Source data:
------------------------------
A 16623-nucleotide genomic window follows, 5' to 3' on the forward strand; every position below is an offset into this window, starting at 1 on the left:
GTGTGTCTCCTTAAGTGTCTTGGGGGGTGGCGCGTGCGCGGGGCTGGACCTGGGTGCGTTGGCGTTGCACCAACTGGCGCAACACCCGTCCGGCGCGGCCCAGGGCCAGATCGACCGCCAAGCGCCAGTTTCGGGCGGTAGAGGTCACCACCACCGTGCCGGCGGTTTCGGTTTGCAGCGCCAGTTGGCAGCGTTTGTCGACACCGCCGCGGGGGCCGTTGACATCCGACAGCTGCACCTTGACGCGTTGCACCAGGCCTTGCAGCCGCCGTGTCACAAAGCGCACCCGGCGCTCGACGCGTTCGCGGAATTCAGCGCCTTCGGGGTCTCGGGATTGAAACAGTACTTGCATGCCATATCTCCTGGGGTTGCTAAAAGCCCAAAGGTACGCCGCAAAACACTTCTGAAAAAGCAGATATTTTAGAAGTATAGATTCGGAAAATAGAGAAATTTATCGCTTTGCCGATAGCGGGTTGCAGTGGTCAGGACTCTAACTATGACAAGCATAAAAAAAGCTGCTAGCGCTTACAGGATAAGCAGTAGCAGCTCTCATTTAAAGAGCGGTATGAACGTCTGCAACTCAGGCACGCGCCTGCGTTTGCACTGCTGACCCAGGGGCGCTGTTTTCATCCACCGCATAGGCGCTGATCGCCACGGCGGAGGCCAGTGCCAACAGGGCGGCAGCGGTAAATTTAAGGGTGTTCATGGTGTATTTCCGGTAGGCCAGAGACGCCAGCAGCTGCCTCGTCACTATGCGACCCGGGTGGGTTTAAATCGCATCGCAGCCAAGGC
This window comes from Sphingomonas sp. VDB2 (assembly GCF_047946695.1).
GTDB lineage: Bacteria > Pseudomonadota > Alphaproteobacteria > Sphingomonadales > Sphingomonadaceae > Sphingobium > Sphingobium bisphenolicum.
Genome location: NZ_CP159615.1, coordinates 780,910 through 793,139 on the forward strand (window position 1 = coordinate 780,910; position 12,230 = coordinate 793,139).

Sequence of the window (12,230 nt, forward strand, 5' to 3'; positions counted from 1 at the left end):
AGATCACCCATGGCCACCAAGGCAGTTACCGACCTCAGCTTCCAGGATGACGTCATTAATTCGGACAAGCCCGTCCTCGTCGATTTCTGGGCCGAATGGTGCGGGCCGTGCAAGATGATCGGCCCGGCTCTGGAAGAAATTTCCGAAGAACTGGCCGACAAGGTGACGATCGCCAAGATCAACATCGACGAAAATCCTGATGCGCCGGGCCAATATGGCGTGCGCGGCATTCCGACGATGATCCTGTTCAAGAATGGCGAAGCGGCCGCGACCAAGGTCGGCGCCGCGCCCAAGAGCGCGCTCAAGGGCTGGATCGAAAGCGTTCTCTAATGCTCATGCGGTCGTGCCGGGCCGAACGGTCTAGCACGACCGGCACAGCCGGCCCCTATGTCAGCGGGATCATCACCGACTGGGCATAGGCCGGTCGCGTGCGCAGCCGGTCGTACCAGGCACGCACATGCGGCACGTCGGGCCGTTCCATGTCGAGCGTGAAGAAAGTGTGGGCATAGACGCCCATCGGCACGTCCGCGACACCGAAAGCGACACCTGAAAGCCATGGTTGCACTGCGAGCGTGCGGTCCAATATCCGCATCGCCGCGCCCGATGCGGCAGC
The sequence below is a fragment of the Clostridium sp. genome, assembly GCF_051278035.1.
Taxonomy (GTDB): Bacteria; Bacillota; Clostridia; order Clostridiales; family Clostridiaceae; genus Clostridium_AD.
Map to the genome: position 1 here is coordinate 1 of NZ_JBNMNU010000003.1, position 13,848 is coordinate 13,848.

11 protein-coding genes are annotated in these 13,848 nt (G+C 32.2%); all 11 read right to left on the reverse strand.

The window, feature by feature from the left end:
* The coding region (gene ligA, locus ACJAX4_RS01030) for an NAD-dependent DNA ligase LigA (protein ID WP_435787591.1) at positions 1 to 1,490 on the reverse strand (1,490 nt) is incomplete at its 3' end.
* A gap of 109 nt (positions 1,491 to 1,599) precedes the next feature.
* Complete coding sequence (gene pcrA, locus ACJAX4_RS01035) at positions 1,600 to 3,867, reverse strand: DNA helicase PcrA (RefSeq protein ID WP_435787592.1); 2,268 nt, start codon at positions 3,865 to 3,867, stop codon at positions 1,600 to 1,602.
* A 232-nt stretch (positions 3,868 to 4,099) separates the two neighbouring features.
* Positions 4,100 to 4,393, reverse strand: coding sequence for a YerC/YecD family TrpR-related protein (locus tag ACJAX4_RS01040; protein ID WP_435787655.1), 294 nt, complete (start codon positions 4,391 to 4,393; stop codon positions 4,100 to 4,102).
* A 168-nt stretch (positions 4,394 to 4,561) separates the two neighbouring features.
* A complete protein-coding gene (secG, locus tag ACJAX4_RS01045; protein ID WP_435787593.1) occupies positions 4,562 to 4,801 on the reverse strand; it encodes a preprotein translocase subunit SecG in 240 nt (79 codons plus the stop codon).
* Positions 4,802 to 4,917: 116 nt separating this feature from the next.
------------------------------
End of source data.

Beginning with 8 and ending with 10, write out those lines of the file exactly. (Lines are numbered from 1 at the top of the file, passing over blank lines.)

The sequence below is a fragment of the Clostridium sp. genome, assembly GCF_051278035.1.
Taxonomy (GTDB): Bacteria; Bacillota; Clostridia; order Clostridiales; family Clostridiaceae; genus Clostridium_AD.
Map to the genome: position 1 here is coordinate 1 of NZ_JBNMNU010000003.1, position 13,848 is coordinate 13,848.